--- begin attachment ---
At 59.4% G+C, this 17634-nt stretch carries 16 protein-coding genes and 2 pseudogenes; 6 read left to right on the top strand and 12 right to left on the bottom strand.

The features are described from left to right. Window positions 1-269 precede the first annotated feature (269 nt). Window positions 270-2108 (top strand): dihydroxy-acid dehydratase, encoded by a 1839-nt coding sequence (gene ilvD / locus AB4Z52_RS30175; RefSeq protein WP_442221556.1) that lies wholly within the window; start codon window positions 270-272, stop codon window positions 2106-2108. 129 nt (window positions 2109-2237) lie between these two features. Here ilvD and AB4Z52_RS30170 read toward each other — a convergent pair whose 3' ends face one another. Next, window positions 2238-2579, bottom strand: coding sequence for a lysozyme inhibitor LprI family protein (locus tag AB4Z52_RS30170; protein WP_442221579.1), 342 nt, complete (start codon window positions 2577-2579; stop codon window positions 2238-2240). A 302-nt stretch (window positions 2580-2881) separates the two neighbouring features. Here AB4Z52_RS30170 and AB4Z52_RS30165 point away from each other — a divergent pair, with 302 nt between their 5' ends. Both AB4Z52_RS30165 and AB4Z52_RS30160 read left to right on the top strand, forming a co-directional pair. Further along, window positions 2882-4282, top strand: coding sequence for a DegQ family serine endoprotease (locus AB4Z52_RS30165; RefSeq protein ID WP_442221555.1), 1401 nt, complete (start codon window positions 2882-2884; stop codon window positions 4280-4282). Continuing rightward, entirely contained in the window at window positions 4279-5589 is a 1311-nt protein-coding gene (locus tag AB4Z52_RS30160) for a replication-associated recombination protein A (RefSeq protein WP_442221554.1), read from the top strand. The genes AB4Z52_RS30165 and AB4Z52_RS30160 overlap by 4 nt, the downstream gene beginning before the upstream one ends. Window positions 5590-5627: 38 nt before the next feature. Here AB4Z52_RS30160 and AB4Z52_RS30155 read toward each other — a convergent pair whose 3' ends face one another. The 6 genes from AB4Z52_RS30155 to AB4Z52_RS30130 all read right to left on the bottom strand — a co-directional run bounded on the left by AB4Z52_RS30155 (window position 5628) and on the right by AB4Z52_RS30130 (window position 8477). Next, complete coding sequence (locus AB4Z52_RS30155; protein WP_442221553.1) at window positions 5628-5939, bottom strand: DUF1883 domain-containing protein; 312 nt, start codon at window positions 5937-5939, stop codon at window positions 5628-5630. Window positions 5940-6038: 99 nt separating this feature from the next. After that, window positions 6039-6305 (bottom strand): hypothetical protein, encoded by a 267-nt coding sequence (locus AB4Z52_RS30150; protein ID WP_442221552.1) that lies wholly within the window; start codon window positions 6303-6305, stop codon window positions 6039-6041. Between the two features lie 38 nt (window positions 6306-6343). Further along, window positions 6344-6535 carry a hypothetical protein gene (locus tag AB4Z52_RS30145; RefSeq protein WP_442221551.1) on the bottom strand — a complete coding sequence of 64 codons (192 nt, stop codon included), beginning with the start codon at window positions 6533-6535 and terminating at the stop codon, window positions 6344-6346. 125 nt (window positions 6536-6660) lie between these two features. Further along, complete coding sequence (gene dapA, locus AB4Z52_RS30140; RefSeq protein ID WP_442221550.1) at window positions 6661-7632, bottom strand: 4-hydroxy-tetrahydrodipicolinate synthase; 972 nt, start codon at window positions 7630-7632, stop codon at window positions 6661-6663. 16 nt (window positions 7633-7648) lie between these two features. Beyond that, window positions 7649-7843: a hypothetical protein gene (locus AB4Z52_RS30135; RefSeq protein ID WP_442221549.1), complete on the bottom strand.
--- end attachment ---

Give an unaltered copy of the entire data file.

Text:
At 59.4% G+C, this 17634-nt stretch carries 16 protein-coding genes and 2 pseudogenes; 6 read left to right on the top strand and 12 right to left on the bottom strand.

The features are described from left to right. Window positions 1-269 precede the first annotated feature (269 nt). Window positions 270-2108 (top strand): dihydroxy-acid dehydratase, encoded by a 1839-nt coding sequence (gene ilvD / locus AB4Z52_RS30175; RefSeq protein WP_442221556.1) that lies wholly within the window; start codon window positions 270-272, stop codon window positions 2106-2108. 129 nt (window positions 2109-2237) lie between these two features. Here ilvD and AB4Z52_RS30170 read toward each other — a convergent pair whose 3' ends face one another. Next, window positions 2238-2579, bottom strand: coding sequence for a lysozyme inhibitor LprI family protein (locus tag AB4Z52_RS30170; protein WP_442221579.1), 342 nt, complete (start codon window positions 2577-2579; stop codon window positions 2238-2240). A 302-nt stretch (window positions 2580-2881) separates the two neighbouring features. Here AB4Z52_RS30170 and AB4Z52_RS30165 point away from each other — a divergent pair, with 302 nt between their 5' ends. Both AB4Z52_RS30165 and AB4Z52_RS30160 read left to right on the top strand, forming a co-directional pair. Further along, window positions 2882-4282, top strand: coding sequence for a DegQ family serine endoprotease (locus AB4Z52_RS30165; RefSeq protein ID WP_442221555.1), 1401 nt, complete (start codon window positions 2882-2884; stop codon window positions 4280-4282). Continuing rightward, entirely contained in the window at window positions 4279-5589 is a 1311-nt protein-coding gene (locus tag AB4Z52_RS30160) for a replication-associated recombination protein A (RefSeq protein WP_442221554.1), read from the top strand. The genes AB4Z52_RS30165 and AB4Z52_RS30160 overlap by 4 nt, the downstream gene beginning before the upstream one ends. Window positions 5590-5627: 38 nt before the next feature. Here AB4Z52_RS30160 and AB4Z52_RS30155 read toward each other — a convergent pair whose 3' ends face one another. The 6 genes from AB4Z52_RS30155 to AB4Z52_RS30130 all read right to left on the bottom strand — a co-directional run bounded on the left by AB4Z52_RS30155 (window position 5628) and on the right by AB4Z52_RS30130 (window position 8477). Next, complete coding sequence (locus AB4Z52_RS30155; protein WP_442221553.1) at window positions 5628-5939, bottom strand: DUF1883 domain-containing protein; 312 nt, start codon at window positions 5937-5939, stop codon at window positions 5628-5630. Window positions 5940-6038: 99 nt separating this feature from the next. After that, window positions 6039-6305 (bottom strand): hypothetical protein, encoded by a 267-nt coding sequence (locus AB4Z52_RS30150; protein ID WP_442221552.1) that lies wholly within the window; start codon window positions 6303-6305, stop codon window positions 6039-6041. Between the two features lie 38 nt (window positions 6306-6343). Further along, window positions 6344-6535 carry a hypothetical protein gene (locus tag AB4Z52_RS30145; RefSeq protein WP_442221551.1) on the bottom strand — a complete coding sequence of 64 codons (192 nt, stop codon included), beginning with the start codon at window positions 6533-6535 and terminating at the stop codon, window positions 6344-6346. 125 nt (window positions 6536-6660) lie between these two features. Further along, complete coding sequence (gene dapA, locus AB4Z52_RS30140; RefSeq protein ID WP_442221550.1) at window positions 6661-7632, bottom strand: 4-hydroxy-tetrahydrodipicolinate synthase; 972 nt, start codon at window positions 7630-7632, stop codon at window positions 6661-6663. 16 nt (window positions 7633-7648) lie between these two features. Beyond that, window positions 7649-7843: a hypothetical protein gene (locus AB4Z52_RS30135; RefSeq protein ID WP_442221549.1), complete on the bottom strand.